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How to Become an Ultra Runner

How to Become an Ultra Runner

How to Become an Ultra Runner

Written By: SportsShoes

Thinking of taking the plunge and running an ultra? Running coach and Team Salomon runner Donnie Campbell gives us his top tips.

Enter an Ultra Marathon

This will give you a goal to aim for and will help keep you focused and motivated. I would suggest choosing an ultra-marathon that you are likely to enjoy, so if you like road running then enter a road ultra or alternatively, if you prefer trails - enter a trail ultra and so on.

Also, be realistic with your target. As this is your first ultra-marathon I would suggest going for something like a 50 to 80km and giving yourself plenty of time to train for it. If you have already run a marathon you may want to give yourself 4-6months depending on distance, but if you have never run anything longer than a half marathon then I would give yourself at least 10-12 months to build up to it.

Join a Running Group or Get a Running Partner

There are so many benefits to joining a running group or having a running partner, especially if they have some ultra-marathon experience. It can increase motivation and adherence to your training as you are less likely to miss a session if you have to cancel on someone. Also, if they have ultra-marathon experience then you will be able to get some tips from them. My favourite reason is it makes running more sociable, and there is nothing I like more than going away for a weekend with friends to run in the hills.Remember that Running is a Skill

Just like kicking a football, running is a skill. Yes, everyone can run but some people run more efficiently than others, just like everyone can kick a football but David Beckham can kick a football more effectively than me.

With this in mind, it is well worth working on your running form, as this will reduce the risk of injury and increase your efficiency. This is where Strength and Conditioning training will help but my best advice is to find a good running coach that you get along with, as they will be able to help you develop your running biomechanics.

Why not head over to our gym hub to read our guide on Strength Training for Runners?

Prepare for the Worst 

Running an Ultra Marathon can be a brutal and a lot of people will DNF, not because they haven't done enough training, but because they haven’t prepared mentally.

If you prepare yourself and acknowledge the fact that it will probably be that hardest thing you have ever done, and how you are more than likely going to feel exhausted, cold and nauseous - then you will be ready for it to happen. The brain is a powerful tool and there are a lot of learnings you can apply from Sports Psychology, such as goal setting, positive self-talk, acceptance and more, to help you make the finish line. I recommend to all my athletes to read The Chimp Paradox by Dr Steve Peters to help them improve their mental strength.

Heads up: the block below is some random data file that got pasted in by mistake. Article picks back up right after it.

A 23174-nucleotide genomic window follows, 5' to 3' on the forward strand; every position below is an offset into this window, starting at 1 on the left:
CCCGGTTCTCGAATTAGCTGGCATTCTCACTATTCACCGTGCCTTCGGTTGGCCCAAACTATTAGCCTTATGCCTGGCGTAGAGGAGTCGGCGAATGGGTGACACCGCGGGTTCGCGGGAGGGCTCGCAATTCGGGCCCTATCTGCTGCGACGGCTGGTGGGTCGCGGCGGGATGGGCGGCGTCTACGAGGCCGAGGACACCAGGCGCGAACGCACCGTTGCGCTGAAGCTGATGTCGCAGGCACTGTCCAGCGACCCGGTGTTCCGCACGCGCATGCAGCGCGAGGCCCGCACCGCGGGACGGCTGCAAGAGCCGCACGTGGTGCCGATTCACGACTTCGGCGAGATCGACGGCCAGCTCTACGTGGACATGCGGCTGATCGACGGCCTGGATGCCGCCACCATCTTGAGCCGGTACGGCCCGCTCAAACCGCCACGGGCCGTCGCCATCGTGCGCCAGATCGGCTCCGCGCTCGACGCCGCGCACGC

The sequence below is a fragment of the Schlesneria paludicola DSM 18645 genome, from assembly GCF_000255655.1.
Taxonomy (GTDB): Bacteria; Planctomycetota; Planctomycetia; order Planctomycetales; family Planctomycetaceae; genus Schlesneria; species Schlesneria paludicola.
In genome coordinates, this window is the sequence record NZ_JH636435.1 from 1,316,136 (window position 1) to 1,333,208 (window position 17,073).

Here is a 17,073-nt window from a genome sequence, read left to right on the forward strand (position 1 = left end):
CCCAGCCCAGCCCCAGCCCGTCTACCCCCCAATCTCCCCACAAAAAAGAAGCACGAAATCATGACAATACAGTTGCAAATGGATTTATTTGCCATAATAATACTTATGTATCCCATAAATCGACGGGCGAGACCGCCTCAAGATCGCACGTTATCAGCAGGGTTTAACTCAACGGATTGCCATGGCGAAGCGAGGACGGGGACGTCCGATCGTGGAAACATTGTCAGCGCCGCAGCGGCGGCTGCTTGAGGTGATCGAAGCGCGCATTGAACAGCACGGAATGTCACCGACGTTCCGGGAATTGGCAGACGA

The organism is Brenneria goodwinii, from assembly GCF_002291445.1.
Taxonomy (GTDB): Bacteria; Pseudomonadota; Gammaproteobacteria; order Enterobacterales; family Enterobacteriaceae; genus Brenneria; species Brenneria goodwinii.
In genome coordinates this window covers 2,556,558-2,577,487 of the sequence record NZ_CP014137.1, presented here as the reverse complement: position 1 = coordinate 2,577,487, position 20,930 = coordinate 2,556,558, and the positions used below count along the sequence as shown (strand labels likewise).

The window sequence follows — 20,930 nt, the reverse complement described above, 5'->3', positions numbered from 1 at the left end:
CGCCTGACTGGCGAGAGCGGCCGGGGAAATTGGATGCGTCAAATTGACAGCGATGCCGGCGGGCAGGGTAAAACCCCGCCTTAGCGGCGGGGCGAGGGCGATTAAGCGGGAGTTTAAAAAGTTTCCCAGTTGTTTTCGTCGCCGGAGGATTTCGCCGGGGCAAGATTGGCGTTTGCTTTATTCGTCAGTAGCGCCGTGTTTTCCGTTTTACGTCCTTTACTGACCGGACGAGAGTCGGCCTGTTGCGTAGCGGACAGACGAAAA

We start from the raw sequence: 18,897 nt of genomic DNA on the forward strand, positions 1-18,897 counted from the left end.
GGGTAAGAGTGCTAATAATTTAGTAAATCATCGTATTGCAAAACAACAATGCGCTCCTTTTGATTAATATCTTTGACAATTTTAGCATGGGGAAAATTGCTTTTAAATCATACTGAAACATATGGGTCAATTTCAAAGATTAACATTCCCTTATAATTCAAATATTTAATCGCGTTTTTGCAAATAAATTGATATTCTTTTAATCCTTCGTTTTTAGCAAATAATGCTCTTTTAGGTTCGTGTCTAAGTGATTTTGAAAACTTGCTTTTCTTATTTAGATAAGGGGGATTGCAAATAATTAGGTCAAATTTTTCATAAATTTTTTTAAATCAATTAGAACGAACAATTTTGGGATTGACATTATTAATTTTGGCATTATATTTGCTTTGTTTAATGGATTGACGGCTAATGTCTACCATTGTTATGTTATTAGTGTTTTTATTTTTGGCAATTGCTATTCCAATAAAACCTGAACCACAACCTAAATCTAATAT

Don’t try to Copy the Elites 

You may hear of some elite and experienced ultra-marathon runners logging 100 miles plus every single week and there is nothing wrong with it because they have built up to running this distance over multiple years. I would not try and log 100 miles a week for your first ultra-marathon, as you firstly don't need to run these distances to complete a 50-80km ultra marathon. Secondly, increasing your training load too rapidly will significantly increase the risk of getting injured. You should not increase your weekly training load by more than 10%, and every 4-6 weeks you should have a slightly easier week, as it takes your body 4-8 weeks to adapt to a training load. 

Check the Kit List

Most races will have a mandatory kit and a recommend kit list. These will dictate the kit you will need. Taking those into account, think about the environment you are going to be running in, how long you are going to be out for and plan to carry enough kit that will be able to keep you safe if the weather takes a turn, or you get into a spot of trouble. To give you a fair idea, here is the kit I will carry for a long training run in the UK hills:

  • Waterproof Jacket (a wind breaker if it’s a nice summer’s day)
  • Waterproof Trousers
  • Spare Warm Top (Winter)
  • Gloves 
  • Survival Bag (Autumn, Winter, Spring)
  • Foil Blanket (Summer)
  • Food and Water for length of run
  • Mobile Phone
  • GPS / Compass 
  • Map
  •  

Have Fun!

The most important tip of all though, is to have fun with your ultra-running training, because if you’re not having fun, then you should find something that you find more enjoyable. However tough, ultra-running should always be fun and rewarding!

 






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